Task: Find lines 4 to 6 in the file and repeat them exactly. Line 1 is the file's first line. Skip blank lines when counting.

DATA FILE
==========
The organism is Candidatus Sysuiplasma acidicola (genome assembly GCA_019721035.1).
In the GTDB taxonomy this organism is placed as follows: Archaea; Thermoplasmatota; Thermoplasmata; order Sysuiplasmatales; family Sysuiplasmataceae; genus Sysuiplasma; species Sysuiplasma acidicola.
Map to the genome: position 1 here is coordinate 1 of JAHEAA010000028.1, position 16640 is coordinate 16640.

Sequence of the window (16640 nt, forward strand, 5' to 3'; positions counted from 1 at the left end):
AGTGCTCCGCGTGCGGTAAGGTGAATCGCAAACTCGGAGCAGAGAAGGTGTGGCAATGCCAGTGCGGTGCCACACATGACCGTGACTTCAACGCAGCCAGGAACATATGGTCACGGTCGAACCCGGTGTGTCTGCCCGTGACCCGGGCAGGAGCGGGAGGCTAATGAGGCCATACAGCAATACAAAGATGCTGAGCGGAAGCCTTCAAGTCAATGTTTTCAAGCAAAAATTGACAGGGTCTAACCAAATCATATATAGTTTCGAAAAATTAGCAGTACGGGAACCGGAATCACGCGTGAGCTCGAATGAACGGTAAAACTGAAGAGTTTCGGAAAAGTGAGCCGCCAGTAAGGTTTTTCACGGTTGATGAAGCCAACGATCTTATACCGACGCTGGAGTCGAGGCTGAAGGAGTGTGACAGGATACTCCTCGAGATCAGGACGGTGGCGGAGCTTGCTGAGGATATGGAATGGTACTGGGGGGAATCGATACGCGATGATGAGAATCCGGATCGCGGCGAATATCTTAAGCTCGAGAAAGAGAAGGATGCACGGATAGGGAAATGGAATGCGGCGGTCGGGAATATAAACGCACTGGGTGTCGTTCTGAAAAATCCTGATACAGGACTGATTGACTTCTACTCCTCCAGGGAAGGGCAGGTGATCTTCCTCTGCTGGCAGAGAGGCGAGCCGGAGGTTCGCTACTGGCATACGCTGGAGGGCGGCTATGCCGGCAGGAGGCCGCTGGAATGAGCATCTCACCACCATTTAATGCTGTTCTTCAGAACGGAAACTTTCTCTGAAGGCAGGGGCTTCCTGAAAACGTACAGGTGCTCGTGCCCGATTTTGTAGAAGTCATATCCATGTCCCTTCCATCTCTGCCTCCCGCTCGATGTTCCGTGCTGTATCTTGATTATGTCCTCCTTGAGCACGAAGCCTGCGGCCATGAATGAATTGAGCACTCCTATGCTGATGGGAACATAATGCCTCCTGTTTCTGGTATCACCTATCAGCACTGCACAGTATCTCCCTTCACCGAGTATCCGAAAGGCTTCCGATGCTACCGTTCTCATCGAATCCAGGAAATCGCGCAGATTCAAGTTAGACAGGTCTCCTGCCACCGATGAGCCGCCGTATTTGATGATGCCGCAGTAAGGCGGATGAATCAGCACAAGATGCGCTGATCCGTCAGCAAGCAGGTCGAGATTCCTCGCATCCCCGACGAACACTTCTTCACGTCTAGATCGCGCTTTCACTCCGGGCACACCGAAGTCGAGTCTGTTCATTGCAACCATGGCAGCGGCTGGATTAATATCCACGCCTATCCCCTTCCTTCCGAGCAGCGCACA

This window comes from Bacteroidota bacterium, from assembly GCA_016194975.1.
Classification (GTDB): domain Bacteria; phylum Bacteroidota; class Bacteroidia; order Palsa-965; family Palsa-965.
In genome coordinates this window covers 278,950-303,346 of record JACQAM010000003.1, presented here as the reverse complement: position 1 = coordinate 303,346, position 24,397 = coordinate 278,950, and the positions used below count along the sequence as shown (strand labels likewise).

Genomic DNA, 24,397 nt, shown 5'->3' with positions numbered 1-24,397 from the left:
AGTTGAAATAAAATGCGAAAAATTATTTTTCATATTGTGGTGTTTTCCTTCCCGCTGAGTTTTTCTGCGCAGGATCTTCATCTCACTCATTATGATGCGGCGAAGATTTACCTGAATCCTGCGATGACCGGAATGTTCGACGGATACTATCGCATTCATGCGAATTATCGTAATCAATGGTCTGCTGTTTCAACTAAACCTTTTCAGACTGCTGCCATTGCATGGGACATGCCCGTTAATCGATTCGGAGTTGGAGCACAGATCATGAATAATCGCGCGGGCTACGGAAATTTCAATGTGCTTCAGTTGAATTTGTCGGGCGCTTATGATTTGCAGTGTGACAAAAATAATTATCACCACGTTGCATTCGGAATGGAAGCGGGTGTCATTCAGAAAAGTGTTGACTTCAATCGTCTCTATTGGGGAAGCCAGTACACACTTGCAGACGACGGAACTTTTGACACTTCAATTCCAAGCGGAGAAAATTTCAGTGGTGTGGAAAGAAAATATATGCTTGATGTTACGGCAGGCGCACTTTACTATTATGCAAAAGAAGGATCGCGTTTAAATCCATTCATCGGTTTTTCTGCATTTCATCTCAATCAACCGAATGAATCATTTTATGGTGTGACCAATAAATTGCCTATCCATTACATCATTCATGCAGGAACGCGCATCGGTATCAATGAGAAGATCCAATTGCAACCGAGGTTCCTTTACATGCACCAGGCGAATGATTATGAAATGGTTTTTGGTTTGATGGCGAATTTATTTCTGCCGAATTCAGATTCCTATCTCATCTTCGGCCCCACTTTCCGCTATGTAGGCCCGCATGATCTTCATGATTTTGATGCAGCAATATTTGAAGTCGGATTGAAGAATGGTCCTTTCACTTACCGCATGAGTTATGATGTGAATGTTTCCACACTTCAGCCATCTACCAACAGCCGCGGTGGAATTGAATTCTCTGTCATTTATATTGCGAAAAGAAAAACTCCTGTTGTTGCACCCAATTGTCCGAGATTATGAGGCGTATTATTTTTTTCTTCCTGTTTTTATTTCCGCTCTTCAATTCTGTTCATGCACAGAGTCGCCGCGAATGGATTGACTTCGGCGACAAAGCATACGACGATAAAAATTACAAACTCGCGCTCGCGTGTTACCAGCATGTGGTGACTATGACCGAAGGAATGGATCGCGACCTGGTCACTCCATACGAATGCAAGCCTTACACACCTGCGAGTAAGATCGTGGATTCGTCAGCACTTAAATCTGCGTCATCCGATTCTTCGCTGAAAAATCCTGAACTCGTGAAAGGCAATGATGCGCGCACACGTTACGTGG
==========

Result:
Sequence of the window (16640 nt, forward strand, 5' to 3'; positions counted from 1 at the left end):
AGTGCTCCGCGTGCGGTAAGGTGAATCGCAAACTCGGAGCAGAGAAGGTGTGGCAATGCCAGTGCGGTGCCACACATGACCGTGACTTCAACGCAGCCAGGAACATATGGTCACGGTCGAACCCGGTGTGTCTGCCCGTGACCCGGGCAGGAGCGGGAGGCTAATGAGGCCATACAGCAATACAAAGATGCTGAGCGGAAGCCTTCAAGTCAATGTTTTCAAGCAAAAATTGACAGGGTCTAACCAAATCATATATAGTTTCGAAAAATTAGCAGTACGGGAACCGGAATCACGCGTGAGCTCGAATGAACGGTAAAACTGAAGAGTTTCGGAAAAGTGAGCCGCCAGTAAGGTTTTTCACGGTTGATGAAGCCAACGATCTTATACCGACGCTGGAGTCGAGGCTGAAGGAGTGTGACAGGATACTCCTCGAGATCAGGACGGTGGCGGAGCTTGCTGAGGATATGGAATGGTACTGGGGGGAATCGATACGCGATGATGAGAATCCGGATCGCGGCGAATATCTTAAGCTCGAGAAAGAGAAGGATGCACGGATAGGGAAATGGAATGCGGCGGTCGGGAATATAAACGCACTGGGTGTCGTTCTGAAAAATCCTGATACAGGACTGATTGACTTCTACTCCTCCAGGGAAGGGCAGGTGATCTTCCTCTGCTGGCAGAGAGGCGAGCCGGAGGTTCGCTACTGGCATACGCTGGAGGGCGGCTATGCCGGCAGGAGGCCGCTGGAATGAGCATCTCACCACCATTTAATGCTGTTCTTCAGAACGGAAACTTTCTCTGAAGGCAGGGGCTTCCTGAAAACGTACAGGTGCTCGTGCCCGATTTTGTAGAAGTCATATCCATGTCCCTTCCATCTCTGCCTCCCGCTCGATGTTCCGTGCTGTATCTTGATTATGTCCTCCTTGAGCACGAAGCCTGCGGCCATGAATGAATTGAGCACTCCTATGCTGATGGGAACATAATGCCTCCTGTTTCTGGTATCACCTATCAGCACTGCACAGTATCTCCCTTCACCGAGTATCCGAAAGGCTTCCGATGCTACCGTTCTCATCGAATCCAGGAAATCGCGCAGATTCAAGTTAGACAGGTCTCCTGCCACCGATGAGCCGCCGTATTTGATGATGCCGCAGTAAGGCGGATGAATCAGCACAAGATGCGCTGATCCGTCAGCAAGCAGGTCGAGATTCCTCGCATCCCCGACGAACACTTCTTCACGTCTAGATCGCGCTTTCACTCCGGGCACACCGAAGTCGAGTCTGTTCATTGCAACCATGGCAGCGGCTGGATTAATATCCACGCCTATCCCCTTCCTTCCGAGCAGCGCACA

This window comes from Bacteroidota bacterium, from assembly GCA_016194975.1.